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Dolphins of the Iroise Sea







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© photo Jean-Pierre Frénel

  It is not necessary to have a boat to be able to observe a dolphin in Iroise country. This cetacean often approaches the coast and it is not uncommon to see it evolve in the current near the Pointe des Renards, at Le Conquet, or even between the ships inside the port!


At Le Conquet, in front of Pointe des Renards and Portez beach

Specialists distinguish the bottlenose dolphin from those that prefer to live offshore, have two colours and are smaller. This marine mammal, which fishermen and boaters often see making jumps or stunts in front of their boat, is a regular in the Iroise Sea. Curious by nature, he does not hesitate to approach his observers and since the morphology of his head gives him an eternal smile, we think he is very sympathetic. Yet it is a formidable wild animal. With 56 sharp teeth, the male is a colossus that can reach 650 kg and a length of 4 m. In other words, it is better to be wary of it than to want to touch it or take it for a toy.


© photo Jean-Pierre Frénel

Most often, the bottlenose dolphin moves in groups. Females gather in herds with their babies. Males are sometimes solitary or form alliances. Observers of the Iroise Marine Nature Park counted some forty dolphins in the Molène Archipelago and about twenty around the island of Sein. But these cetaceans can easily cross the English Channel or reach the Bay of Biscay.

Like all mammals, it has lungs. It must go to the surface to breathe. Unlike terrestrial mammals, it has no nostrils but a vent located at the top of its skull and which closes underwater. Its elongated snout contains a cavity above the upper jaw, that serves to emit sound waves in front of it, that are echoed back to it when they encounter an obstacle. The receiver is located in the lower jaw. The whole forms a kind of radar called echolocation, which is used in particular to identify its prey.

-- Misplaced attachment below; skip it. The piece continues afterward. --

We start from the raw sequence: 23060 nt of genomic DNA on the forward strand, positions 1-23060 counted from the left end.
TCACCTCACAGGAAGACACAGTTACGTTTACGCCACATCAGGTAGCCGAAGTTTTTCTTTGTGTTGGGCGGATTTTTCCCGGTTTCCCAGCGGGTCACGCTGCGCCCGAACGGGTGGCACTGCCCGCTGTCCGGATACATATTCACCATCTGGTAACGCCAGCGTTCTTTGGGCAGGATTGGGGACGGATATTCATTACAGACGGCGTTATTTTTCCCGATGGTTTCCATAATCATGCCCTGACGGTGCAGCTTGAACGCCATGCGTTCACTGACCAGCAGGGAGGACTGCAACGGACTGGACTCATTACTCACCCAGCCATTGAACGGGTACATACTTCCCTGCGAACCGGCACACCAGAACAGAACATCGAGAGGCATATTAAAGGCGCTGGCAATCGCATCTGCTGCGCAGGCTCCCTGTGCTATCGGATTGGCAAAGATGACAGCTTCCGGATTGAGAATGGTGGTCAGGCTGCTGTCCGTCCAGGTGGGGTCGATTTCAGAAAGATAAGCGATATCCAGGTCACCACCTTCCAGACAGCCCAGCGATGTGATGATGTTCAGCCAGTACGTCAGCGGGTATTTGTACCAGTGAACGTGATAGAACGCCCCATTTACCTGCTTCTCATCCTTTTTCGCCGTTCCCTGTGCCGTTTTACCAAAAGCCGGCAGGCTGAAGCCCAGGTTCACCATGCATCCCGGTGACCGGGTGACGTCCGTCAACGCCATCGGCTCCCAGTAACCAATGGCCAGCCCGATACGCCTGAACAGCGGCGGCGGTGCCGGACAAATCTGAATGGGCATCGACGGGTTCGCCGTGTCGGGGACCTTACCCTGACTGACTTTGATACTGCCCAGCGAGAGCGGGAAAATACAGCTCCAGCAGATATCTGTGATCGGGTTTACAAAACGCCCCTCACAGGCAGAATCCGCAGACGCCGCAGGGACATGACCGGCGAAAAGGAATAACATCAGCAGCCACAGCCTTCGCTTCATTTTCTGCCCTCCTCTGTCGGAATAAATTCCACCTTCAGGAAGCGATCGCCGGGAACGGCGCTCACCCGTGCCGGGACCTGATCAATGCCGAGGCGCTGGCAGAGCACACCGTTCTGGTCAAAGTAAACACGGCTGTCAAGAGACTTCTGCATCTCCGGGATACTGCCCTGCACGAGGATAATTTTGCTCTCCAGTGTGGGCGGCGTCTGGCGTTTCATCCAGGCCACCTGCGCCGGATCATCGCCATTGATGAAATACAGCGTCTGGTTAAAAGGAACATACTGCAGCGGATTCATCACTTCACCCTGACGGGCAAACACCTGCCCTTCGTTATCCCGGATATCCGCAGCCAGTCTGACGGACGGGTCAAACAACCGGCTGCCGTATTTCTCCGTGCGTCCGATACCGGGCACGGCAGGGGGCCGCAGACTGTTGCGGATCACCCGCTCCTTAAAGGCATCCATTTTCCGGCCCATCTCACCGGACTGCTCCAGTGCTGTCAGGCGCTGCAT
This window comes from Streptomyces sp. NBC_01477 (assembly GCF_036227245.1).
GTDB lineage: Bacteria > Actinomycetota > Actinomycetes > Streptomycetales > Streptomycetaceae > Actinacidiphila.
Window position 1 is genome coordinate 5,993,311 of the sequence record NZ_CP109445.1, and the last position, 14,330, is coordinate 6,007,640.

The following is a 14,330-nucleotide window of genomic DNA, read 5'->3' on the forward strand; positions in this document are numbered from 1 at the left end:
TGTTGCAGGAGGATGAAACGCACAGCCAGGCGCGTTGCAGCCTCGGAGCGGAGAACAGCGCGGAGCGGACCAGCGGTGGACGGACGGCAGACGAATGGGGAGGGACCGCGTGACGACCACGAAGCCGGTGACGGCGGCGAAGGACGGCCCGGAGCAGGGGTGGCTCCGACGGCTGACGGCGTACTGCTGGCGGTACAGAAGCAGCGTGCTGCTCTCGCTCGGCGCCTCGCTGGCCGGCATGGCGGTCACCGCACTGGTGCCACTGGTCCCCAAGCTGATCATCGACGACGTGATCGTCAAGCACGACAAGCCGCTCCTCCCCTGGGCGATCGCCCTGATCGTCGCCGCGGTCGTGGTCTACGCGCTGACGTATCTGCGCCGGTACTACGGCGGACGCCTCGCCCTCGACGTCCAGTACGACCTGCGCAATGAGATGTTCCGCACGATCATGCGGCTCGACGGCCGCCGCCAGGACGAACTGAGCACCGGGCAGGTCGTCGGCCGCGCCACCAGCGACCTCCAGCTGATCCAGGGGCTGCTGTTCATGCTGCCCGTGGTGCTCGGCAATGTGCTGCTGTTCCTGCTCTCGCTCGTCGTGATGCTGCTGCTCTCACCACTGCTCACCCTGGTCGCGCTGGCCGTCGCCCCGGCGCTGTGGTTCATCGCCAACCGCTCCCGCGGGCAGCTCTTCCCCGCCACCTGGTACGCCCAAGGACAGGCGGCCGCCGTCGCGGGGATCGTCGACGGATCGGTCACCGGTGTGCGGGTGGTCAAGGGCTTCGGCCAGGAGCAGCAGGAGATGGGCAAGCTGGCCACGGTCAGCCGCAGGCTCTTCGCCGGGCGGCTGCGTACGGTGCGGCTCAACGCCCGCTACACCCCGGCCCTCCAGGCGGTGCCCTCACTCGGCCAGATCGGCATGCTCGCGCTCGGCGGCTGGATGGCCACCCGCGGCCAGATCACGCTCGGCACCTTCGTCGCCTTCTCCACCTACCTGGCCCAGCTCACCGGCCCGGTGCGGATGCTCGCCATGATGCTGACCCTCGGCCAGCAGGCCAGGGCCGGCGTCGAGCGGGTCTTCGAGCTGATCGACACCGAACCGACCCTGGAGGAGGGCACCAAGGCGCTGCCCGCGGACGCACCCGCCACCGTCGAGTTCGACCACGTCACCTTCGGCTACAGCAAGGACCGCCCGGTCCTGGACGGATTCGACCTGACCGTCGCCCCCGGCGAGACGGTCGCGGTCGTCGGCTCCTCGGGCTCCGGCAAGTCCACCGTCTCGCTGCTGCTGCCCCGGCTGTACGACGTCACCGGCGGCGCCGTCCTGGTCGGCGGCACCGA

The dolphin can live about sixty years. It lives in all the seas of the world, except in the Arctic and Antarctic regions. This protected animal fears only large predators such as killer whales or sharks. Man still hunts it in certain seas or captures it to populate dolphinariums. But it is rather collisions with ships, noise pollution and water pollution that threaten it.
Lonely dolphins pose sometimes a problem. Too accustomed to the human presence, which they do not fear, they dangerously approach bathers and boats. In the Pays d'Iroise and in the bay of Brest, we see them so often that we have even given them names. For example, when a fisherman returned to the dock with a rowing boat in his tender, the dolphin Jean Floch sometimes had fun tearing off his oar. If for the animal it was only a game, it was not the same for the fisherman who found himself in the middle of the harbour without being able to move his boat.

If you discover a marine mammal in difficulty, contact Océanopolis on 02 98 34 40 51 (7 days a week, 24 hours a day). Océanopolis
This centre is the regional coordinator of the National Stranding Network. If you can, send a photo of the animal to soigneurs@oceanopolis.com If the animal is close to the coast, consider photographing the surroundings as well so that it can be more easily located.

Qu'est-ce que je suis photogénique !


A ballet of dolphins in front of Portez beach, at Le Conquet
© vidéo Michel Ménez

READ MORE


Visit Molène's official website. It contains an abundantly illustrated description of marine mammals, seals and dolphins of the archipelago.


A dolphin stranded?





Zafar the dolphin in the bay of Brest. © Le Télégramme 20-08-2019
After following a schooner to Amsterdam the animal was found
dead on a beach in the Netherlands in May 2020.




Ed. Nathan.2003.288p.

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